When you talk of popular stainless-steel grades, 304 is one of the first that comes to mind for most buyers. This is not surprising though considering the quality that comes at a fairly cheaper price in comparison to other austenitic grades. Although there are other cheaper ferritic grades, 304 has more applications for many.
For some of our clients who may want to reduce spending on alloys, we would recommend the ferritic grade. Although it brings down the cost, there is the issue of rusting that will occur if the metal is not painted. This is why Arch City Steel usually recommends 304 which many clients have come to appreciate for its performance.
Even though 304 was created more than a century ago, it continues to outcompete the newer grades when it comes to popularity. You will find more engineers know about this grade than they do about some of the improved grades.
It is probably something beyond price that attracts many to it. We ensure that we make the finest alloys with the right amount of elements in them. 304 stainless steel contains 18 percent chrome, this is a very important addition to the steel because it provides its most important property which is corrosion resistance. For most applications that will not involve excess exposure to corrosive environments, this steel will do the job.
304 also contains nickel which is probably what makes it more expensive than some other alloys. The nickel in this grade is 8 percent and it is not there simply to make the alloy expensive. It acts as a stabilizing element. Nickel adds ductility as well as strength to this austenitic alloy. This is a property that makes the steel applicable in a number of industrial tasks where strength is required.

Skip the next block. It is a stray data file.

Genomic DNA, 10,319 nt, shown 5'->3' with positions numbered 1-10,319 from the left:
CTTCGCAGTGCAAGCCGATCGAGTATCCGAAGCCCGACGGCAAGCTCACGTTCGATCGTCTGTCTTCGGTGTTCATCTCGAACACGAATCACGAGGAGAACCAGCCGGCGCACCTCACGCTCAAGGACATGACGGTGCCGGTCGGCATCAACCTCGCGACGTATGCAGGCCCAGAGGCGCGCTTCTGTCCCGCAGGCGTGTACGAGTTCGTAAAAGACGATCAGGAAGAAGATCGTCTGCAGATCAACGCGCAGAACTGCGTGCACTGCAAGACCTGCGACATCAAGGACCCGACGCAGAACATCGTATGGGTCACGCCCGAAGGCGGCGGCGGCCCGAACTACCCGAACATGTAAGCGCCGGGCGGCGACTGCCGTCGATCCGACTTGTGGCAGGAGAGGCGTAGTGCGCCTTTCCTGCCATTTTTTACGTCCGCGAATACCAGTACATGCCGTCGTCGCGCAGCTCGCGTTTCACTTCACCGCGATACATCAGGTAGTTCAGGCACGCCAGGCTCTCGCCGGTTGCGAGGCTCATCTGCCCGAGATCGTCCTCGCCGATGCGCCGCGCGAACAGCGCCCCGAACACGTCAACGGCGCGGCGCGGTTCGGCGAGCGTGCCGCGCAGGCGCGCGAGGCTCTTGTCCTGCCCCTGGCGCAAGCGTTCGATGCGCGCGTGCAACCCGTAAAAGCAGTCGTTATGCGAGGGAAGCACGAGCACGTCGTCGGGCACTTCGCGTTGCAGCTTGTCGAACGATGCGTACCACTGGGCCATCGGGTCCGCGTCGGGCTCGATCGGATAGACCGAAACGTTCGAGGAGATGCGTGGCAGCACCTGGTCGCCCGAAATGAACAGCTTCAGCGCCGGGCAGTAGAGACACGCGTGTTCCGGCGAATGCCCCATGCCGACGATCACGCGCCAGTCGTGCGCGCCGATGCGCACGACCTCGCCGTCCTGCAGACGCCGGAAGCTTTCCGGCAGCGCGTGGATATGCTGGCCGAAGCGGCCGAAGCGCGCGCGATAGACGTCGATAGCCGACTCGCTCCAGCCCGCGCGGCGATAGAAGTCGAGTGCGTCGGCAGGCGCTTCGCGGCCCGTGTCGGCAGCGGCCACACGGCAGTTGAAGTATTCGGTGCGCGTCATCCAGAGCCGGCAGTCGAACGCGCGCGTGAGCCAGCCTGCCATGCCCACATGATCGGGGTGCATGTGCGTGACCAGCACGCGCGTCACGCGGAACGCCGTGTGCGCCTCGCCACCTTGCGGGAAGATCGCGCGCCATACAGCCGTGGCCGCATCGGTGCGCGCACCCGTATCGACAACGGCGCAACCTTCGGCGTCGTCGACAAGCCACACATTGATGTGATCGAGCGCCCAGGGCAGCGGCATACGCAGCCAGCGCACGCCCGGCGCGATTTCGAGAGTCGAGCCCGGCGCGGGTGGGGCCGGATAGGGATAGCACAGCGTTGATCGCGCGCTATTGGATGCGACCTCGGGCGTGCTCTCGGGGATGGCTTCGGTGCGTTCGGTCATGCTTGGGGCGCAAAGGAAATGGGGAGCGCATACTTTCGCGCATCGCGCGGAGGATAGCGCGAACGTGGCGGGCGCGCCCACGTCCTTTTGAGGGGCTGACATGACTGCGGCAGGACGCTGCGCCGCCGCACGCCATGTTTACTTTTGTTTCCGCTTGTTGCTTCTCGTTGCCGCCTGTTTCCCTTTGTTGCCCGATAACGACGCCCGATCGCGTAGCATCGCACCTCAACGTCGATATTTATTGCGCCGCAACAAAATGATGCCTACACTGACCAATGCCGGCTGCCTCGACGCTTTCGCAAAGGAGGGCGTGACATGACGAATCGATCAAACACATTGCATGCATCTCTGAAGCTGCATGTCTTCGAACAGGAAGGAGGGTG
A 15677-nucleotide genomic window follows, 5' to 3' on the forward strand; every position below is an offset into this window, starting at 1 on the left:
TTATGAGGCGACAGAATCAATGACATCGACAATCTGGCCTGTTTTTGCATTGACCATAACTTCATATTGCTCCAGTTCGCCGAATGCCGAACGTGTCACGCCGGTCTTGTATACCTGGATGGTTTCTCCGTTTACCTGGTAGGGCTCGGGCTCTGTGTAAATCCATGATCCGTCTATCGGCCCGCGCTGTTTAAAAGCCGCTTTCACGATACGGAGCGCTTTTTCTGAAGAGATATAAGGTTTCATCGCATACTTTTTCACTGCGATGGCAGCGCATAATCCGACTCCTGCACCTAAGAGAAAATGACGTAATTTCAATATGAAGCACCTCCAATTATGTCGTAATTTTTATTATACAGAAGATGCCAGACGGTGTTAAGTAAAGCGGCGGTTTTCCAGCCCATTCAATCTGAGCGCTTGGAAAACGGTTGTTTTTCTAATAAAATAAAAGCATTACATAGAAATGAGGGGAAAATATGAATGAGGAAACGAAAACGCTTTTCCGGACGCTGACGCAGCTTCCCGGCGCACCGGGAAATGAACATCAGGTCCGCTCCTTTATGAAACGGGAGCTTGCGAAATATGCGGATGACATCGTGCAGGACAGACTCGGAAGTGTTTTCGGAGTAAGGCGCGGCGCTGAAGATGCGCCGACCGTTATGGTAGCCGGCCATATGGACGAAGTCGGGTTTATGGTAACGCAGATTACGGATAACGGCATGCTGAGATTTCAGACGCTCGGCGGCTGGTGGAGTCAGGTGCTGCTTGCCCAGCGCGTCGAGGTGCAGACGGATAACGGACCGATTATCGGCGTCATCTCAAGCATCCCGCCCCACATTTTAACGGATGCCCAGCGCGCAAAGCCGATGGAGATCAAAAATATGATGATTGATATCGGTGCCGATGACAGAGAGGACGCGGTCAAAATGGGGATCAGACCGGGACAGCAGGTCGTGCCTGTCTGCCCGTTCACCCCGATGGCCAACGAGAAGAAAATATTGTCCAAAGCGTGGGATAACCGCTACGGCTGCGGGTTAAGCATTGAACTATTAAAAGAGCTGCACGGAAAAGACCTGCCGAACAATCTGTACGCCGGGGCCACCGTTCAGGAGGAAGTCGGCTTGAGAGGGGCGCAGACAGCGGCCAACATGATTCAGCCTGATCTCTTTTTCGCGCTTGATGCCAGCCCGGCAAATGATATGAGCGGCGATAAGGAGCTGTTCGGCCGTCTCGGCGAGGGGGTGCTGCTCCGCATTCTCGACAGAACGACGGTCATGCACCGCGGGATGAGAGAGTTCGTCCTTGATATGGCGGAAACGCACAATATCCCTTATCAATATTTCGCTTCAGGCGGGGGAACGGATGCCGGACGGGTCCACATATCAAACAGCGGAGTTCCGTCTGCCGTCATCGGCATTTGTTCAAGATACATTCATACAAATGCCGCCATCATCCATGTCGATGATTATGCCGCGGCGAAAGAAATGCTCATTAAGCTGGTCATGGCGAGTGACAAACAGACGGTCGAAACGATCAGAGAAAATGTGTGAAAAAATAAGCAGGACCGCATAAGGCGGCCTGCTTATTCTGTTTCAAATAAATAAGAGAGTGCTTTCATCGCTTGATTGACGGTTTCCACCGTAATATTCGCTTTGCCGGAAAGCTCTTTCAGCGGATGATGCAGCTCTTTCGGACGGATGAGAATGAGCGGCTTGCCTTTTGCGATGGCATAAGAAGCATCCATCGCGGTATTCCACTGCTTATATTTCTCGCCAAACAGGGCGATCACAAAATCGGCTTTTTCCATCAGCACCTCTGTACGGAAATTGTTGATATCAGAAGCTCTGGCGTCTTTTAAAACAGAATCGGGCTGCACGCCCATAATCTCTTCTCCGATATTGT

With just about the right amount of nickel, this grade is fairly affordable and yet still strong enough to be used in different ways. Its workability is great as it can be welded, cut, and adjusted to suit certain applications.
Is it Always the Best?
Because of its popularity, you might be moved to believe that it is the best grade to use. Well, if what you are looking for is to use it in food-grade applications or simple construction and chemical-pharmaceutical tasks, then it will be just fine, there would be no reason to buy something more expensive for such applications.
Some other applications may require a higher level of corrosion resistance and that is when it may not be the best choice. Reputed suppliers usually encourage buyers to speak to an expert first before they determine which stainless steel grade to get. Sometimes we recommend its close substitute 306 which also contains chrome and nickel but also has molybdenum added to it for extra corrosion resistance. You would have to pay more, but if you will be using it in a highly corrosive environment, it would be the best choice.